As we approach the end of the year, it’s time to start figuring out what you need to do with your finances. If you are self-employed and have a Solo 401(k) plan, there are a few things to keep in mind. In the following, we’ll discuss all Solo 401(k) tax filing items you should be aware of. But don’t fret, it’s not too bad compared to regular income taxes and other plans. Read on to see what you may have to file.
What is a Solo 401(k)
Before we get in the Solo 401(k) tax filing tips, let’s tale a minute to explain the Solo 401(k). Essentially, it’s a traditional 401(k) that’s designed for the self-employed. Anyone with self-employed income can open and fund one. It doesn’t matter if you have your own business (with no full-time employees) or you have a side job. It’s a fairly easy and cost-effective solution to retirement, when you don’t have one through a full-time job. In fact, it’s arguably the best retirement plan you can have. So, pick up a side job, and earn more money and save more for retirement!
One of the big advantages of the Solo 401(k) is the high contribution limits. You can contribute over $50,000 annually to a Solo 401(k), so long as you have that much in self-employed income. Further, investment options are practically unlimited with the right provider, such as IRA Financial. With Checkbook Control, you have the freedom to invest in what you want, when you want.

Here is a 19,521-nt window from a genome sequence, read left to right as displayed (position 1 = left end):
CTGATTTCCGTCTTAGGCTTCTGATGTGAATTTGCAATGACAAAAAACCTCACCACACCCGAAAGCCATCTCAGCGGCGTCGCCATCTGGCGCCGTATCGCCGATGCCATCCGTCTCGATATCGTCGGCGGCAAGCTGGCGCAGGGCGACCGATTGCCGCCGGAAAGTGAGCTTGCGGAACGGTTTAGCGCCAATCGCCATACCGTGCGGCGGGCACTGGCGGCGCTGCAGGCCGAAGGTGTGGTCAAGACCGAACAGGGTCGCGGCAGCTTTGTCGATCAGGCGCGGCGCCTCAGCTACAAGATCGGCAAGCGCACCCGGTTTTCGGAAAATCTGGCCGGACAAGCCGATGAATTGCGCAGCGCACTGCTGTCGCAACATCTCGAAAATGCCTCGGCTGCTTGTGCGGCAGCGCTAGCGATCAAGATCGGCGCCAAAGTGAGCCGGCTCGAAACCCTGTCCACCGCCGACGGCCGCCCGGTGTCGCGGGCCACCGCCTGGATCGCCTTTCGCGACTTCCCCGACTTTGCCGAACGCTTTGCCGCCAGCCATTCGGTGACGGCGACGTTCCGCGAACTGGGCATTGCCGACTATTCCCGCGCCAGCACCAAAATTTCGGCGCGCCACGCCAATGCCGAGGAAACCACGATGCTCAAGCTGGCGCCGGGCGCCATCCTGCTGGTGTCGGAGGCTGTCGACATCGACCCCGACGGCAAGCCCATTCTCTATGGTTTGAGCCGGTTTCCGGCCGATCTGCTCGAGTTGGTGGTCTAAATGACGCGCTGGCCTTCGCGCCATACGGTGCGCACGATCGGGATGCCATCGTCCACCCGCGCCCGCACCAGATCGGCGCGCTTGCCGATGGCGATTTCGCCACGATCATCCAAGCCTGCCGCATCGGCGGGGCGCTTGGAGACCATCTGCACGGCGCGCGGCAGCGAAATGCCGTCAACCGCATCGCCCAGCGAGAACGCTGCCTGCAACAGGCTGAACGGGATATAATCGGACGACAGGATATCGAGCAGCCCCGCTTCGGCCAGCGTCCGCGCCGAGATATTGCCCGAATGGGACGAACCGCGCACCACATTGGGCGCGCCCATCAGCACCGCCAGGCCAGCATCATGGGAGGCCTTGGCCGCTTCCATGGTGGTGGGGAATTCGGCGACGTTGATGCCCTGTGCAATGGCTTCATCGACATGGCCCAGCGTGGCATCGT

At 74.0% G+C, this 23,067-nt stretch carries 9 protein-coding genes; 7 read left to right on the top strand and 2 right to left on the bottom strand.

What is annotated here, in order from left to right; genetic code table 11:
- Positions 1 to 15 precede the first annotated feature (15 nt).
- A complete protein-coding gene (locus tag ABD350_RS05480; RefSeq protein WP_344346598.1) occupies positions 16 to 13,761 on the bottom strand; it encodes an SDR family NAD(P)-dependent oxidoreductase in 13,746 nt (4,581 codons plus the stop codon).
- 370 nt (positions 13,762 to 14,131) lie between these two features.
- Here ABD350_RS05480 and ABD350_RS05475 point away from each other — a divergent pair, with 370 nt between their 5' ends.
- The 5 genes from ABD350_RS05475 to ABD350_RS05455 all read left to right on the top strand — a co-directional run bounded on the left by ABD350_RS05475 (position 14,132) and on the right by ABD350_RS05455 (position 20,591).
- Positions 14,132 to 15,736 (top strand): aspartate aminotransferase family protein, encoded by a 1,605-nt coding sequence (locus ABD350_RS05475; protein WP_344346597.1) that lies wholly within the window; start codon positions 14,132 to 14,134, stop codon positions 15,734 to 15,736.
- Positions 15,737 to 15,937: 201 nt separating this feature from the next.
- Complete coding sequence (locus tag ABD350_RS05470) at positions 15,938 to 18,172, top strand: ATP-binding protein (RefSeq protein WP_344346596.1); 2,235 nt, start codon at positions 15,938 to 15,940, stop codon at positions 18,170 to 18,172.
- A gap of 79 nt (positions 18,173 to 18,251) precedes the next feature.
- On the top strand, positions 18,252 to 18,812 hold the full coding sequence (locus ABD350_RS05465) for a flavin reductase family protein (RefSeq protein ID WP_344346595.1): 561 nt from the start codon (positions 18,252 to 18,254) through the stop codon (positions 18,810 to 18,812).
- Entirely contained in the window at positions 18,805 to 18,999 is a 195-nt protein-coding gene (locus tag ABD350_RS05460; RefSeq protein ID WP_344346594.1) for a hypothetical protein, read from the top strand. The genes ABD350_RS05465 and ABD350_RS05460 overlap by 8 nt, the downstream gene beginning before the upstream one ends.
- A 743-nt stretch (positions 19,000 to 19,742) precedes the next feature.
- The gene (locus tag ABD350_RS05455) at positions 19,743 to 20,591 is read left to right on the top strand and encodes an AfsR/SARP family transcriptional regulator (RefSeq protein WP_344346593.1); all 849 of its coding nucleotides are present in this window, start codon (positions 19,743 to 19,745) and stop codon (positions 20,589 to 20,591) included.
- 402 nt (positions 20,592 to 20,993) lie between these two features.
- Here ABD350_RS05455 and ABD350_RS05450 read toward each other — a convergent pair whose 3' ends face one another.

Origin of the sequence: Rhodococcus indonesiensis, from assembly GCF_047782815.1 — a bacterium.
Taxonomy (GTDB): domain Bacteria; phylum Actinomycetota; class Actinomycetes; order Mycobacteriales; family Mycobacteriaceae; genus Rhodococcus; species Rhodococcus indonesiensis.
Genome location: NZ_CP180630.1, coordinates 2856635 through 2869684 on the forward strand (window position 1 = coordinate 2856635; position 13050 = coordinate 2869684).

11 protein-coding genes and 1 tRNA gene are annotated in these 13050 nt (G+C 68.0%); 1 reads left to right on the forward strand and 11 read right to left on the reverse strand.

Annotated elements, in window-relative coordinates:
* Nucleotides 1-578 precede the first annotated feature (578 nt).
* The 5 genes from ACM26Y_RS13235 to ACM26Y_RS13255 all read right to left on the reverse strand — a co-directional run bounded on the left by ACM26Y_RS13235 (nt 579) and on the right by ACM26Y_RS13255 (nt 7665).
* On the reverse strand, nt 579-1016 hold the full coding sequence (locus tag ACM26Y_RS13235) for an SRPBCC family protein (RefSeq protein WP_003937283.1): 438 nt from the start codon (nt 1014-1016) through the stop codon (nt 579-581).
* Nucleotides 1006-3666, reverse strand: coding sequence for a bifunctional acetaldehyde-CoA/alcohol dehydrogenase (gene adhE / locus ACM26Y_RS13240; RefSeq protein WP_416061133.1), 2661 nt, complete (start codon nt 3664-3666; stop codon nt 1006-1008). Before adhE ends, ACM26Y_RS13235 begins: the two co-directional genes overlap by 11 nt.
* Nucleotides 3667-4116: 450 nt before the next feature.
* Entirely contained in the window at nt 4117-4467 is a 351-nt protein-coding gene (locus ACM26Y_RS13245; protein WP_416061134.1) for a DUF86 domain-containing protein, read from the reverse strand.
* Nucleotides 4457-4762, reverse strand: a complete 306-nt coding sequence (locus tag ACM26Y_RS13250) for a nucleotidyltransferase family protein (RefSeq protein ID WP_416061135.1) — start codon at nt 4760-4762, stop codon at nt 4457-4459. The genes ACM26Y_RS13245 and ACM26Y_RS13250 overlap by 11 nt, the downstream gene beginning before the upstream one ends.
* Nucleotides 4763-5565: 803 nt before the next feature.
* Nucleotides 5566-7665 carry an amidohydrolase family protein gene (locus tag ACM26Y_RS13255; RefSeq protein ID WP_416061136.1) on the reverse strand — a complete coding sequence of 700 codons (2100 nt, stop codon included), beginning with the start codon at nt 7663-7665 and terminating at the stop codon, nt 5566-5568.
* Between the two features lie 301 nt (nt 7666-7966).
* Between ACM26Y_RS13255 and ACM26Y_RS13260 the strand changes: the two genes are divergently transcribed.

Solo 401(k) Tax Filing Requirements
First thing’s first, if your Solo 401(k) is valued under $250,000, you don’t have to file a thing! This is because Solo 401(k) plans are tax-exempt and don’t require the filing of state and federal income taxes. However, If your plan assets are worth more than $250,000, listen up! You have to file what’s called an information return. This is filed with IRS Form 5500. There are two ways to file this form. First is 5500-EZ, which you (or your plan administrator) must fill out and mail to the IRS. Second, is Form 5500-SF, which must be filed electronically.
Basically, you need the details of your Solo 401(k) and the total amount of assets in the plan. First, you’ll need the beginning and end date of the plan. Next, you’ll need the actual name of the plan, for example, ABC Company 401(k) Trust. You will also need the adopting employer’s EIN, or Employer Identification Number. Lastly, you will need to input the number of plan participants. Generally, this number will be one. However, you may have a partner or spouse, so it’s not always one.
Now it’s time for the important details for your Solo 401(k) tax filing: the assets. You will need to know exactly the amount of assets in the plan, as of December 31. You will also need to know any liabilities from the plan so you have an accurate final number.
Be Prepared for Tax Time
As with all IRS filing, you must file your Form 5500 by tax day. Failure to do so will lead to a $25/day penalty, up to $15,000. Form 5500-SF must be filed electronically at EFAST2. 5500-EZ must be sent directly to the IRS. In most cases, your plan administrator will fill out the form and file it for you. For example, IRA Financial charges nothing for this service.
Solo 401(k) tax filing is pretty straight forward. Afterall, if you need to file this form, you have healthy retirement plan! If you have any questions, you can contact us at 800.472.1043. Alternatively, you can visit the IRS website for more detailed information.